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1 - 11 of 11
Sujan M, Bilbro N, Ross A, et al. Appl Ergon. 2022;98:103608.
Failure to rescue refers to delayed or missed recognition of a potentially fatal complication that results in a patient’s death. This single-center study sought to more effectively manage deteriorating patients after emergency surgery and reduce failure to rescue rates. Researchers used the functional resonance analysis method (FRAM) to develop recommendations for strengthening organizational resilience. Recommendations included improving team communication, organizational learning, and relationships.
Bernstein SL, Kelechi TJ, Catchpole K, et al. Worldviews Evid Based Nurs. 2021;18:352-360.
Failure to rescue, the delayed or missed recognition of a potentially fatal complication that results in the patient’s death, is particularly tragic in obstetric care. Using the Systems Engineering Initiative for Patient Safety (SEIPS) framework, the authors describe the work system, process, and outcomes related to failure to rescue, and develop intervention theories.

A seven-year-old girl with esophageal stenosis underwent upper endoscopy with esophageal dilation under general anesthesia. During the procedure, she was fully monitored with a continuous arterial oxygen saturation probe, heart rate monitors, two-lead electrocardiography, continuous capnography, and non-invasive arterial blood pressure measurements.

Dykes PC, Lowenthal G, Faris A, et al. J Patient Saf. 2021;17:56-62.
Failure to rescue – the lack of adequate response to patient deterioration – has been associated with adverse patient outcomes, particularly in acute care settings. This article describes two health systems’ efforts to implement in-hospital Clinical Monitoring System Technology (CMST) which positively impacted failure-to-rescue events. The authors identified barriers and facilitators to CMST use, which informed the development of an implementation toolkit addressing readiness, implementation, patient/family introduction, champions, and troubleshooting.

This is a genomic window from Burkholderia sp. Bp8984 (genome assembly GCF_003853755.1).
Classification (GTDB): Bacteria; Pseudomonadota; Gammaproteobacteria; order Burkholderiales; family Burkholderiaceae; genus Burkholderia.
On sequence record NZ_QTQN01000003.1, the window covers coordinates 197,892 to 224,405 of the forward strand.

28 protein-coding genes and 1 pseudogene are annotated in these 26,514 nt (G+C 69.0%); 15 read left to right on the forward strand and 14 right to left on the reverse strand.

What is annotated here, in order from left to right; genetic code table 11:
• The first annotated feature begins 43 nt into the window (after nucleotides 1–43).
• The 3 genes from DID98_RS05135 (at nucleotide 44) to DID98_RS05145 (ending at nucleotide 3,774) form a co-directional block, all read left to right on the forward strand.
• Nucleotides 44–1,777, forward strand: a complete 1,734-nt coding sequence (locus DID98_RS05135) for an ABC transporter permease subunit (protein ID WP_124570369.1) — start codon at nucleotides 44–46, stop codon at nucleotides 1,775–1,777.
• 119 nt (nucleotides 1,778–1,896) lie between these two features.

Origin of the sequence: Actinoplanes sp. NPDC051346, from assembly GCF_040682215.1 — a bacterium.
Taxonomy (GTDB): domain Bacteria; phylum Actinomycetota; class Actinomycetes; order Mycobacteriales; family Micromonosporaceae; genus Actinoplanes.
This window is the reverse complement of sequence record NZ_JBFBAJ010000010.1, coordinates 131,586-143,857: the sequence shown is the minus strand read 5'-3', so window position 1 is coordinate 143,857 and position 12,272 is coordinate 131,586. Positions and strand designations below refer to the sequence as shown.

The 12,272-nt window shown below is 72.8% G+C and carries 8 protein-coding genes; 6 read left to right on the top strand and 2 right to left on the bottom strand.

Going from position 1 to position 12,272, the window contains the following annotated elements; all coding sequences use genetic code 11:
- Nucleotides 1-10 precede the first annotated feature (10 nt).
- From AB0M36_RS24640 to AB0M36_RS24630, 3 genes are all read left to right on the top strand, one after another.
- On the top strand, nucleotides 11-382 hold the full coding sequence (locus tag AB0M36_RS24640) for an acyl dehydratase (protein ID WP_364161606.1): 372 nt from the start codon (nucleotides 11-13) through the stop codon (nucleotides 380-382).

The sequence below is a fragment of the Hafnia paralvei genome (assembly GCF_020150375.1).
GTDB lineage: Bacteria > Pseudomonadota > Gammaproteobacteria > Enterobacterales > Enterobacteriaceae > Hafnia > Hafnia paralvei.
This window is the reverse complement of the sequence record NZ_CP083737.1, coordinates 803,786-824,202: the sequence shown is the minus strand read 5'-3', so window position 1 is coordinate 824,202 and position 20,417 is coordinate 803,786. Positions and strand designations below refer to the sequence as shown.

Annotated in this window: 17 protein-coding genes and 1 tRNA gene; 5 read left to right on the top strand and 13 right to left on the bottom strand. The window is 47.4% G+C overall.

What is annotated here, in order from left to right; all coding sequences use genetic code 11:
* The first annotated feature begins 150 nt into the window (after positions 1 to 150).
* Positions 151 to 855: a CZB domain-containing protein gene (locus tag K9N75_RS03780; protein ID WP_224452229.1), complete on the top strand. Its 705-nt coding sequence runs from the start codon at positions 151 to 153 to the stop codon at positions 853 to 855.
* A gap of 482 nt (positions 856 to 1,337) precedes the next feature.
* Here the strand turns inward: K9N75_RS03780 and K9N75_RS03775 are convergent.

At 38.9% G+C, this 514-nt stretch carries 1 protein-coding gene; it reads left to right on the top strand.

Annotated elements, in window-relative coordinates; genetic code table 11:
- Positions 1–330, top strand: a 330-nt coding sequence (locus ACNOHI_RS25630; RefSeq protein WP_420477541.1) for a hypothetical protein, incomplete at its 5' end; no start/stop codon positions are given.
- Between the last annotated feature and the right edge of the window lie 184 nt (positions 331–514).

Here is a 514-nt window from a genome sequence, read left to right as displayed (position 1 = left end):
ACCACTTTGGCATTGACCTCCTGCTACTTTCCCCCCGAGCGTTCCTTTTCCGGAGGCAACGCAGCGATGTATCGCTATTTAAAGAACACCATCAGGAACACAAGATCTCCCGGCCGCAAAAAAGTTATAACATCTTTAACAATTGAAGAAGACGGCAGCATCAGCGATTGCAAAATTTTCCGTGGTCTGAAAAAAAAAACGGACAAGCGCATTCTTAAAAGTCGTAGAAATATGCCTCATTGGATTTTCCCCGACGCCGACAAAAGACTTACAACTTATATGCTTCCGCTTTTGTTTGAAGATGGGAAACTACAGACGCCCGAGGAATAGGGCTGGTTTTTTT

Hannenberg AA, ed. Anesthesiol Clin. 2020;38(4):727-922.

Anesthesiology critical events are uncommon, and yet they have great potential for harm. This special issue focuses on management of, and preparation for, perioperative critical events and rescue should they occur. The authors highlight simulation training, debriefing, and cognitive aids as methods for improving safety in the operating room.
Burke JR, Downey C, Almoudaris AM. J Patient Saf. 2022;18:e140-e155.
This systematic review identified three critical points that can contribute to “failure to rescue” among inpatients with serious complications – (1) failure to recognize the complications; (2) failure to relay information regarding the complications to the care team, and; (3) failure to react in a timely and appropriate manner to the patient’s deterioration. Effective tools and interventions which can be implemented during each timepoint are discussed, including increased nurse staffing, rapid response teams, checklists, and early warning score systems.
Koers L, van Haperen M, Meijer CGF, et al. JAMA Surg. 2019;155:e194704.
Failure to rescue is a significant cause of morbidity and mortality and is often associated with human error. In this innovative study, the authors posit that the use of cognitive aids, which are prompts that can help practitioners’ complete evidence-based tasks (e.g. symptom-specific checklists, flowcharts, and clinical guidelines), could improve timely recognition and effective management of complications in a surgical population. The study randomized surgeons and nurses to manage deteriorating patients in simulated scenarios with or without the use of cognitive aids. Use of cognitive aids significantly reduced omitted critical management steps and failure to adhere to best practices.  
Wood C, Chaboyer W, Carr P. Int J Nurs Stud. 2019;94:166-178.
Early detection of patient deterioration remains an elusive patient safety target. This scoping review examined how nurses employ early warning scoring systems that prompt them to call rapid response teams. Investigators identified 23 studies for inclusion. Barriers to effective identification and treatment of patient deterioration included difficulty implementing early warning score systems, overreliance on numeric risk scores, and inconsistent activation of rapid response teams based on early warning score results. They recommend that nurses follow scoring algorithms that calculate risk for deterioration while supplementing risk scoring with their clinical judgment from the bedside. A WebM&M commentary highlighted how early recognition of patient deterioration requires not only medical expertise but also collaboration and communication among providers.
Following surgery under general anesthesia, a boy was extubated and brought to postanesthesia care unit (PACU). Due to the patient's age and length of the surgery, the PACU anesthesiologist ordered continuous pulse-oximetry monitoring for 24 hours. Deemed stable to leave the PACU, the boy was transported to the regular floor. When the nurse went to place the patient on pulse oximetry, she realized he was markedly hypoxic. She administered oxygen by face mask, but he became bradycardic and hypotensive and a code blue was called.
Bach TA, Berglund L-M, Turk E. BMJ Open Qual. 2018;7:e000202.
Alarm fatigue limits the utility of physiologic monitoring devices intended to keep hospitalized patients safe. The authors conducted a literature review and interviewed experts to identify best practices to optimize device alarms. They present a step-by-step guide to alarm improvement that incorporates a human factors engineering approach.